Wazizi’s death

After his arrest, Wazizi’s lawyers claim that authorities notified them that his case would be handed over to the judicial police. Instead, five days later, on the 7th of August, Wazizi was moved from the police station to army headquarters at the 21st Motorised Infantry Battalion, after which no contact was allowed, and no information was provided on Wazizi for ten months. Despite his lawyers filing Habeus Corpus documents calling for their client to be physically presented to the court, their requests were rejected and ignored. His lawyers were in court when they found out that their client had already been dead for ten months. 

On the 2nd of June 2020, private broadcaster Equinoxe TV provided Wazizi’s family with the first information of his whereabouts since his arrest. The news report claimed that it had heard from a reliable military source that Wazizi had died in custody. 

The army’s statement 

On the 5th of June 2020, the government finally released a statement that was littered with ‘facts’ that contradicted the claims of his family and witnesses at the time of Wazizi’s arrest. The statement announced that the journalist had died in custody after suffering from “severe sepsis”. It also claimed that Wazizi had remained in close contact with his family throughout his detainment and that his family were immediately informed following his death. Wazizi’s family have since denied these claims, stating that the first time they had heard from Wazizi following his arrest was in the Equinoxe TV report. The RSF (Reporters Without Borders) are campaigning for an inquiry into his death as his body has still not been returned to his family.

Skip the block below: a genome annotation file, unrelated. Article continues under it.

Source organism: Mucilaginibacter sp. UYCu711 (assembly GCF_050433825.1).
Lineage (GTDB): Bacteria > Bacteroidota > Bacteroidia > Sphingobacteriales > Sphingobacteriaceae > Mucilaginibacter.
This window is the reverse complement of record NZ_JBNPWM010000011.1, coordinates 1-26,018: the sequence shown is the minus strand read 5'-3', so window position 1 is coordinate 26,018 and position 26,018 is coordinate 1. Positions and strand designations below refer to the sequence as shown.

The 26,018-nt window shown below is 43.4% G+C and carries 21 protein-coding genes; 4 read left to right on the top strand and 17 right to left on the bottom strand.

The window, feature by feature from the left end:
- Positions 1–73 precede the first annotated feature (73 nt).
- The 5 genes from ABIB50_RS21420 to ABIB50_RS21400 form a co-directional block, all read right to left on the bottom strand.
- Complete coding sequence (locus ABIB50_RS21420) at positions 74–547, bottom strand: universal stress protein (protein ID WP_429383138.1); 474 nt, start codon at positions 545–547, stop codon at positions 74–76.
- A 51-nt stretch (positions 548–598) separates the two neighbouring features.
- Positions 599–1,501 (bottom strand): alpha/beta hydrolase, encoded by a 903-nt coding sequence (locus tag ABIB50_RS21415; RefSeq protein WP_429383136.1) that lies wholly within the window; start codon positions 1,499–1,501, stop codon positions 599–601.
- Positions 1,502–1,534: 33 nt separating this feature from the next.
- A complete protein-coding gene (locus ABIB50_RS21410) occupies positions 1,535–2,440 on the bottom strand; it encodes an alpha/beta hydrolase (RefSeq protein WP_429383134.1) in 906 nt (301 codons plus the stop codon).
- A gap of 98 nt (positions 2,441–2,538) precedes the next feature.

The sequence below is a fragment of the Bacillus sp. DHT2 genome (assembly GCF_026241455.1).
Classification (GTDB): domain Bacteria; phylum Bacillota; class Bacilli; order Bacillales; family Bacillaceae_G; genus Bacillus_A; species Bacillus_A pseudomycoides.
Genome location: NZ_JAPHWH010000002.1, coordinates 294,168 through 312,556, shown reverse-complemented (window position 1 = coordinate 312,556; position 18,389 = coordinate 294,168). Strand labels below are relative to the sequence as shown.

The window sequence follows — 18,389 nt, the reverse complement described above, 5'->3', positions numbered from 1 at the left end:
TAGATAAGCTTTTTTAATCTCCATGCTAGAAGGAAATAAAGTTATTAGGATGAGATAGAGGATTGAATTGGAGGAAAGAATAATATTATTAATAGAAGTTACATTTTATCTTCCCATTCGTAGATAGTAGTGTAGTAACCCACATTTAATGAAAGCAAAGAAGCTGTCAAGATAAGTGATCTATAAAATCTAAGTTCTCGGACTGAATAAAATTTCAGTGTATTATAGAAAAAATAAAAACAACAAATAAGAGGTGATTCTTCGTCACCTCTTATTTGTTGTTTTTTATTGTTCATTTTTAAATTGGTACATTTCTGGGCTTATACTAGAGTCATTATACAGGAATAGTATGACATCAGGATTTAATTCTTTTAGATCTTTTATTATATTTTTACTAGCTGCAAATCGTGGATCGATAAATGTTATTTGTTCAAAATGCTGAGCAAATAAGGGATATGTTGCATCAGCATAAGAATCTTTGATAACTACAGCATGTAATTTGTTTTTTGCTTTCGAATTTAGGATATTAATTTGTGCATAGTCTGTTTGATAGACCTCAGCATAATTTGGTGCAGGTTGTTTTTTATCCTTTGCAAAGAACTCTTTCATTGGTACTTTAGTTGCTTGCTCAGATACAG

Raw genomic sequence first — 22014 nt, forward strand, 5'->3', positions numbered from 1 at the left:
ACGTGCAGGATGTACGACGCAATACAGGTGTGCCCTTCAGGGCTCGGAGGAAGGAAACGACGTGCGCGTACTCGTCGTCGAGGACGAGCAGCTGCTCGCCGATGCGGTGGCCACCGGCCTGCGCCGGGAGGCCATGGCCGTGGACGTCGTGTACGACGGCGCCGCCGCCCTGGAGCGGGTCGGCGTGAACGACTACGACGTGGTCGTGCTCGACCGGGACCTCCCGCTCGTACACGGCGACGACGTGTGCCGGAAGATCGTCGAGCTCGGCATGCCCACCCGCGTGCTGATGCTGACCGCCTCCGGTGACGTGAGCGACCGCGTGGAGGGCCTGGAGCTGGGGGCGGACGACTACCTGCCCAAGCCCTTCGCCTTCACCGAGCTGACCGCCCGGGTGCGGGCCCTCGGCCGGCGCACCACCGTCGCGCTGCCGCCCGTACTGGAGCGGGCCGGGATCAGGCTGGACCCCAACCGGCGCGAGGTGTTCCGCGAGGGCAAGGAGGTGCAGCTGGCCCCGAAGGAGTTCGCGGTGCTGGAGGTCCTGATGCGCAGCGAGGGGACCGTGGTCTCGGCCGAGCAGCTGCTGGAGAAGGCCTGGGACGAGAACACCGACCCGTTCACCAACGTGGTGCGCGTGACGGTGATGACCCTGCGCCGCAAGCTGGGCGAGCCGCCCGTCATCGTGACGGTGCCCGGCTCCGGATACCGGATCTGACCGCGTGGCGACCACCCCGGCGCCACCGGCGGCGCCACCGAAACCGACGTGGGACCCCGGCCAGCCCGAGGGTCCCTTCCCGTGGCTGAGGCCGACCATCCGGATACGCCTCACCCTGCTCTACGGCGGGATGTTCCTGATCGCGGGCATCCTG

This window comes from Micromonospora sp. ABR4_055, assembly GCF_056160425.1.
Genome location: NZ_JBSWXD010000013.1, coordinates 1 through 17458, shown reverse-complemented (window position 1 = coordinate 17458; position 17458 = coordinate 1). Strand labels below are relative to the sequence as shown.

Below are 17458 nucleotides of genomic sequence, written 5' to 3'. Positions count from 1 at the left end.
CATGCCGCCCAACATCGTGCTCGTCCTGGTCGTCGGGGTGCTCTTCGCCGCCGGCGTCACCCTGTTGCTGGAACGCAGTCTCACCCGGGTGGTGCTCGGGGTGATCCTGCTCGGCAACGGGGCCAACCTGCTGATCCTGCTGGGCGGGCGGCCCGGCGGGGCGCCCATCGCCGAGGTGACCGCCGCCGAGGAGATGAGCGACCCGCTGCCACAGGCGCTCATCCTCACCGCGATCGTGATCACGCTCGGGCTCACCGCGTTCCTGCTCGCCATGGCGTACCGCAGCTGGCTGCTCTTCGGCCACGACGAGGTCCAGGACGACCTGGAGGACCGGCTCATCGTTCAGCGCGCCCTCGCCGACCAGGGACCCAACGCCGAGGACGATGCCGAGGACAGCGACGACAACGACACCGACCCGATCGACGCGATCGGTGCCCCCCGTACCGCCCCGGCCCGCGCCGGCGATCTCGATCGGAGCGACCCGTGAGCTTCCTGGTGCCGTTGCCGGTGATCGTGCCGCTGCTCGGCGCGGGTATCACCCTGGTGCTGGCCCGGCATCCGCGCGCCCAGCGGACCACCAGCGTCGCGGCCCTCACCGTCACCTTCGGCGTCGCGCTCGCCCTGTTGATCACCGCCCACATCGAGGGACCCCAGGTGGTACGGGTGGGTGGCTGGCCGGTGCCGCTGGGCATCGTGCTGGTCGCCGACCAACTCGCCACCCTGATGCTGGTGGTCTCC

Persecution of free speech 

Media watchdog calls Samuel Wazizi’s death in detention “the worst crime against a journalist in the past ten years in Cameroon”. However, he is not the only journalist to suffer a criminal injustice at the hands of the Cameroonian government. In April 2010, Cameroun Express editor Ngota Ngota Germain also died in police custody, after having been arrested along with three other journalists for falsifying a government document. Ngota had, at the time, been investigating an allegation of corruption within a state-run oil company. The official government statement claimed that Ngota had died from “HIV-related opportunistic infections”. His family believes that the journalist, who suffered from asthma and hypertension, died of medical neglect.